Unanswered questions on student debt and emotional well-being

Beth Akers:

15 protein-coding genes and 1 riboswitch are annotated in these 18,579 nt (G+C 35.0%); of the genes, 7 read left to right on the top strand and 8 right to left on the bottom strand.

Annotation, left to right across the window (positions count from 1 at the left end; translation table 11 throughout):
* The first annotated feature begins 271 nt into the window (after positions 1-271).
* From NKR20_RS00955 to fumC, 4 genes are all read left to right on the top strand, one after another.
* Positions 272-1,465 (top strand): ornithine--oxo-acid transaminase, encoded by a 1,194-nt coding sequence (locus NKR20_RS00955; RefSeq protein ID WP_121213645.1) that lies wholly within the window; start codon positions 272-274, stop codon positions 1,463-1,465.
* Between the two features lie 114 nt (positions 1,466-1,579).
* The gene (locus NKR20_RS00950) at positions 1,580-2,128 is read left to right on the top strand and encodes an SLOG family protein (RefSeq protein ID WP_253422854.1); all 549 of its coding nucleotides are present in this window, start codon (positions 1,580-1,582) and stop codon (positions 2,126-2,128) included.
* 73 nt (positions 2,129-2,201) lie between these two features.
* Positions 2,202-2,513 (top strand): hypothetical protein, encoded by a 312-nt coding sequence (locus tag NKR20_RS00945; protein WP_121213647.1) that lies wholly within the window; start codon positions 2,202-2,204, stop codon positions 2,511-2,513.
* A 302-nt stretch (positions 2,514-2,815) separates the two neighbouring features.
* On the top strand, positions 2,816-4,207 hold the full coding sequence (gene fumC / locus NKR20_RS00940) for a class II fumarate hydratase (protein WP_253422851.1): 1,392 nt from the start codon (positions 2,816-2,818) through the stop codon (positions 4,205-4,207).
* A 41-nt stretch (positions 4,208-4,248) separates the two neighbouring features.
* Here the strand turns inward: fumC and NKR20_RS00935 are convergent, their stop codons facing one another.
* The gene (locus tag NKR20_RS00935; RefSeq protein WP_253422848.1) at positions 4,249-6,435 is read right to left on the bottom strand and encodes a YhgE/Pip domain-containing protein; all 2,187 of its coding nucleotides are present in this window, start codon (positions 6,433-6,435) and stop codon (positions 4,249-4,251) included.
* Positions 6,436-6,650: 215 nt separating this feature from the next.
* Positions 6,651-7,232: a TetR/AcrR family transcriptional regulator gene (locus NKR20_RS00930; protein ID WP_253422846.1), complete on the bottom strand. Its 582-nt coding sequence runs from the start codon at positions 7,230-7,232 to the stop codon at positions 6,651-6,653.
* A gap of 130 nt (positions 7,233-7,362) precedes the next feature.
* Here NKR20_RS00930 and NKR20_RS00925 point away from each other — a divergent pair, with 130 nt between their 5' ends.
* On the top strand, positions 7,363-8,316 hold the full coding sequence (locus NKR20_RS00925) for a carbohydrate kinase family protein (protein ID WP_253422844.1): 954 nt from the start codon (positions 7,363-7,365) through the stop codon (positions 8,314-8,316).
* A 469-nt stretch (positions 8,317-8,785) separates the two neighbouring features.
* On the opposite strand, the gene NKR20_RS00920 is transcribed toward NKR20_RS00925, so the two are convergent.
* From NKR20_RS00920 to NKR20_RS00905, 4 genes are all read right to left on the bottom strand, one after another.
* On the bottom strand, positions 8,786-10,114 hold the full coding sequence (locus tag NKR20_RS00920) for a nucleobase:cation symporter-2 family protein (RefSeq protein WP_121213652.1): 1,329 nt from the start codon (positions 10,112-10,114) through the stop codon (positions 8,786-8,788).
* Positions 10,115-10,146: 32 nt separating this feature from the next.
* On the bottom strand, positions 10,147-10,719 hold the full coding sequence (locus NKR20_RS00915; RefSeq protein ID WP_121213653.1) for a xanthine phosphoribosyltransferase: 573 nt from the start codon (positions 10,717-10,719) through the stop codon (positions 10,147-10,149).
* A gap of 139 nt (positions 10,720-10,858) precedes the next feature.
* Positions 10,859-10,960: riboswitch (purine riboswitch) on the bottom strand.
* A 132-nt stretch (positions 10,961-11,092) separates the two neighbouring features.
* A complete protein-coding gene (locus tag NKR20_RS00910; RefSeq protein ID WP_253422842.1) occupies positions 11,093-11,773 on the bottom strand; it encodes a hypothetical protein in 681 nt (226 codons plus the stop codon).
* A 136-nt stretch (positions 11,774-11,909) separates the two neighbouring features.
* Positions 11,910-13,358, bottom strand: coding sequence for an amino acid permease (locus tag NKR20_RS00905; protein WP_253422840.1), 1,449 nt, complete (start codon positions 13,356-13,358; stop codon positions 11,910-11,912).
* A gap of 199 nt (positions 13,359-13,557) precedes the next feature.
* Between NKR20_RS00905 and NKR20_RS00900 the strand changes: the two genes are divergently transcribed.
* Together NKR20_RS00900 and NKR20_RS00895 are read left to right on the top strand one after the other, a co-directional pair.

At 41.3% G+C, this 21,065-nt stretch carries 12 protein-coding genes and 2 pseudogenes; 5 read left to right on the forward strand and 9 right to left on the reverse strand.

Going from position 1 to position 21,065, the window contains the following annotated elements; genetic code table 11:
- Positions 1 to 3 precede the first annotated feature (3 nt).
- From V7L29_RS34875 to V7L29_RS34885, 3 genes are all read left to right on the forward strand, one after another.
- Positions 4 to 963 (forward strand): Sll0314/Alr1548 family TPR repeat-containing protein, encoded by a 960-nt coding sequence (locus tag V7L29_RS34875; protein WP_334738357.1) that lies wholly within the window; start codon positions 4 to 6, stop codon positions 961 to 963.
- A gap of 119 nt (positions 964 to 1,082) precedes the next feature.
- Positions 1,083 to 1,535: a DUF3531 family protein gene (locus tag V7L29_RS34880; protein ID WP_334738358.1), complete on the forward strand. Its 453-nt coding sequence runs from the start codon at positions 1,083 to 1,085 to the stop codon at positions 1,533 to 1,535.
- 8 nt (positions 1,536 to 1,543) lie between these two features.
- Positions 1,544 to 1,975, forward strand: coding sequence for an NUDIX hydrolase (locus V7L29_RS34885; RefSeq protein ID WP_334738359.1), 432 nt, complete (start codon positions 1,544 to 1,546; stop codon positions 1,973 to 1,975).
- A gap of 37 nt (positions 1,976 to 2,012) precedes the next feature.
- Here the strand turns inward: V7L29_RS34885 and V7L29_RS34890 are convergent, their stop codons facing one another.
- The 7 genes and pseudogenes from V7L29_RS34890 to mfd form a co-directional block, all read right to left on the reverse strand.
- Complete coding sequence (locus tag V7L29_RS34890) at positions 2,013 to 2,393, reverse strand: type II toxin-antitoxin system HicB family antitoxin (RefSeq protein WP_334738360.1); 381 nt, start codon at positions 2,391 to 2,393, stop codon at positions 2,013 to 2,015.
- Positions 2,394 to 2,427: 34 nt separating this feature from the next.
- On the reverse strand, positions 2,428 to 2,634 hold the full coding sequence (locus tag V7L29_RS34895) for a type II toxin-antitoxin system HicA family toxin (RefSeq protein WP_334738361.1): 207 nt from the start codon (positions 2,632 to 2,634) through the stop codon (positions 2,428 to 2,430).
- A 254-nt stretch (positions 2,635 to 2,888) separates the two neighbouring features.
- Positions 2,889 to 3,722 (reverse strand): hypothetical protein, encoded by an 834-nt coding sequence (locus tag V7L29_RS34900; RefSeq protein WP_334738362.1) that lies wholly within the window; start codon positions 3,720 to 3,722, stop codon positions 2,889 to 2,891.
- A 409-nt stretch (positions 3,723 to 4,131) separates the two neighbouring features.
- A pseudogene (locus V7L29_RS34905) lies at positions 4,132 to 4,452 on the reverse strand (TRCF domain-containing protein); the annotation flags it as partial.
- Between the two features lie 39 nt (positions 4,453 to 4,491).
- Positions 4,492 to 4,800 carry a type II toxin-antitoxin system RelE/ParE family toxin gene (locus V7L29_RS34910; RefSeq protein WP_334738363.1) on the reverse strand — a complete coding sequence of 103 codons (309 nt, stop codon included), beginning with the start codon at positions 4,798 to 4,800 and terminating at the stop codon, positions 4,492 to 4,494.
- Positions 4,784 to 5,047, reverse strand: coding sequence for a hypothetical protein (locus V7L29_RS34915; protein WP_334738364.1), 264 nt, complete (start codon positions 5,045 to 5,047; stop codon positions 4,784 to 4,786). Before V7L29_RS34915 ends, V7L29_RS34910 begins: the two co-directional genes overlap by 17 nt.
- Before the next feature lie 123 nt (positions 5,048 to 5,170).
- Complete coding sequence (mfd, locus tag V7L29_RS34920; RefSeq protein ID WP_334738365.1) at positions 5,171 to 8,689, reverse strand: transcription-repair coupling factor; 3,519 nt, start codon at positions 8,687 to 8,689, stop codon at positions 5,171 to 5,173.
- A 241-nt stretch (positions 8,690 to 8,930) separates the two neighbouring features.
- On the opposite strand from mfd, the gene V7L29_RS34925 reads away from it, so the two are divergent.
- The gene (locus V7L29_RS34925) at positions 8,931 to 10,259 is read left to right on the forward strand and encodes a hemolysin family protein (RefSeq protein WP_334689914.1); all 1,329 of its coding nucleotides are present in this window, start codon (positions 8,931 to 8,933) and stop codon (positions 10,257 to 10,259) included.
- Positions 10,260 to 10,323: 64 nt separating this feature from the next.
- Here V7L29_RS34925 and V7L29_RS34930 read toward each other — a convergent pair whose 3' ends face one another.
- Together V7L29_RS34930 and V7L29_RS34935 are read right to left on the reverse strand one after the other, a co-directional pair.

Late last year, researchers at the University of South Carolina and the University of California, Los Angeles, published a report[1] on the relationship between student loan debt and psychological well-being. This study comes in the midst of a plethora of new research attempting to quantify causal relationships between student loan debt and personal outcomes (including home ownership,[2] entrepreneurship and the macro economy). Despite the intense interest in this issue among researchers, this is the first paper that attempts to understand the emotional cost of carrying student loan debt. This question is, in fact, more fundamental than the others being posed in this genre of research, since it could help to explain the mechanism through which debt may be affecting other outcomes. Using a strict classical lens to examine this issue might lead one to conclude that the true cost of carrying debt could be measured in strictly financial terms. However, the widespread and growing discontent among households with student debt paired with the evidence that the financial circumstances of borrowers haven’t radically worsened[3] suggests that an alternate lens may be necessary. In particular, a lens that considers the possibility that student loans take an emotional toll on borrowers, even when wealth is held constant.[4